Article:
That doesn’t mean, however, that certain existing tax rules that impact housing, such as the principal residence exemption, shouldn’t be reviewed. I’ve long stated, including in a recent podcast episode of mine, that the principal residence exemption is very generous given the unlimited amount that can be claimed. Other countries, such as the United States, have limits on their principal residence exemption.

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Perhaps in the context of overall tax reform/review, the principal residence exemption could be reviewed and better targeted. That would be very difficult given that the exemption is very cherished and enshrined. Any government that took some of the existing benefits away would likely pay a high political price.

Sir Winston Churchill famously stated, “I contend that for a nation to try to tax itself into prosperity is like a man standing in a bucket and trying to lift himself up by the handle.”

History is clearly a good guide. For example, despite the continuous chatter that income inequality could be solved with a wealth tax, the history of such an imposition is horrible and ineffective, so only a handful of countries still have such a tax.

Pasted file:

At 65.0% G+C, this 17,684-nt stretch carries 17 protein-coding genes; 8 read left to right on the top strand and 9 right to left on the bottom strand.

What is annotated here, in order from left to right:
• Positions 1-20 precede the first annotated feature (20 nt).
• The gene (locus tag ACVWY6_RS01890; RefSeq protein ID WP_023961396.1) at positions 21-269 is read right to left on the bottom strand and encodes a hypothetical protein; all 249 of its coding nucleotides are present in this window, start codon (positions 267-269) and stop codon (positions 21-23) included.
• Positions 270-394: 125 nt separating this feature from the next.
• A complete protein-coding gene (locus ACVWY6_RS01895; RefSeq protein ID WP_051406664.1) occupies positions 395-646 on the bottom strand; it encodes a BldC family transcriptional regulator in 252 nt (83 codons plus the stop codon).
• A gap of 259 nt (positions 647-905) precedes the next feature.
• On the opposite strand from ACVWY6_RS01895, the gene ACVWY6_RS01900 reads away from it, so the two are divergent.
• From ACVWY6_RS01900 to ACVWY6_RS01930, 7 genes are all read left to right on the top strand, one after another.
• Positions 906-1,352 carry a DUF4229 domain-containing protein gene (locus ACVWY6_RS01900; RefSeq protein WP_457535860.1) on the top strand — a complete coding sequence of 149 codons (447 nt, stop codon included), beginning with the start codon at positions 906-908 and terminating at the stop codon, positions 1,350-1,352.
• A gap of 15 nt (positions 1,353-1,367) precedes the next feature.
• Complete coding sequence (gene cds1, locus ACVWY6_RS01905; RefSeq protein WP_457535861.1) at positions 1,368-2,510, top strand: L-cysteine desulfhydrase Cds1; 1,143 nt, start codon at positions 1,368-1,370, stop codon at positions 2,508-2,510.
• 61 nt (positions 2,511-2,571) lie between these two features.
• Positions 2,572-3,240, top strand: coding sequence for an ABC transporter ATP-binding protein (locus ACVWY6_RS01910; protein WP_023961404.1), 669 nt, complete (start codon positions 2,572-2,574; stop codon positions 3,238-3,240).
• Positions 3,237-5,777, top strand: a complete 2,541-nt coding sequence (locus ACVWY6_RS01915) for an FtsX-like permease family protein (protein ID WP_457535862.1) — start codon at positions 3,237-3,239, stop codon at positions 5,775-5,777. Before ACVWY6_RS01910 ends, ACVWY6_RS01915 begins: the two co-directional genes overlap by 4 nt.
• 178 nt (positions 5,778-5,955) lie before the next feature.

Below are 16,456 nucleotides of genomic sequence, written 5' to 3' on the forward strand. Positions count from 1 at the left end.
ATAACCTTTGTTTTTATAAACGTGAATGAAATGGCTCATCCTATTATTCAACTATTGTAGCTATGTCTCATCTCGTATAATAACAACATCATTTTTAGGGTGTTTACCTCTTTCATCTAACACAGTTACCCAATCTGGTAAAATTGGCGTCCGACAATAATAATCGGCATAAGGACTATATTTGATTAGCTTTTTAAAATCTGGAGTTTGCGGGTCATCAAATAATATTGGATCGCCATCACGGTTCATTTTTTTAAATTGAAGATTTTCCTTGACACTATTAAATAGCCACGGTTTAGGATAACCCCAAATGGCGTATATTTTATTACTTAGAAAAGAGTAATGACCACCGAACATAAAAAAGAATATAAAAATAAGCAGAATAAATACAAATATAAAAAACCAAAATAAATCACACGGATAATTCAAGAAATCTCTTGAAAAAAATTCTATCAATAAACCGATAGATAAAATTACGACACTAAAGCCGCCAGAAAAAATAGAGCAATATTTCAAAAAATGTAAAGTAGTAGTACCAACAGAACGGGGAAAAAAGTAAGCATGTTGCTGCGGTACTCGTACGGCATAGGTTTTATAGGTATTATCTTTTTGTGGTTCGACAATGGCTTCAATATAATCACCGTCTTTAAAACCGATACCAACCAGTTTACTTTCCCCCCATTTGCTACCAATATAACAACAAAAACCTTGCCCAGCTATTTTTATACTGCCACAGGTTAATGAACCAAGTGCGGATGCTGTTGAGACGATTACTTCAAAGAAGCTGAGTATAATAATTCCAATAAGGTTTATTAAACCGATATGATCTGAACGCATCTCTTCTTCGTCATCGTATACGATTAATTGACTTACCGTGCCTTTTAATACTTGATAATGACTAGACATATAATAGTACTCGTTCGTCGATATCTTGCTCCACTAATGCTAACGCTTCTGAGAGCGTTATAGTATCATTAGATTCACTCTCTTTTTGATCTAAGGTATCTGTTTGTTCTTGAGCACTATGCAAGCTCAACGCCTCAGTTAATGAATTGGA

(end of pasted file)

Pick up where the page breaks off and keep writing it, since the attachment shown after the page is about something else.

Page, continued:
In the present case, given how desperate our current government is for tax revenues to prop up its bloated spending and political fortunes, no one should be surprised at any new form of tax that is floated.

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New taxes, however, are not the answer to our country’s issues. Instead, good governance, leadership and economic policies would go a long way toward uniting our divided country.

Kim Moody, FCPA, FCA, TEP, is the founder of Moodys Tax/Moodys Private Client, a former chair of the Canadian Tax Foundation, former chair of the Society of Estate Practitioners (Canada) and has held many other leadership positions in the Canadian tax community. He can be reached at [email protected] and his LinkedIn profile is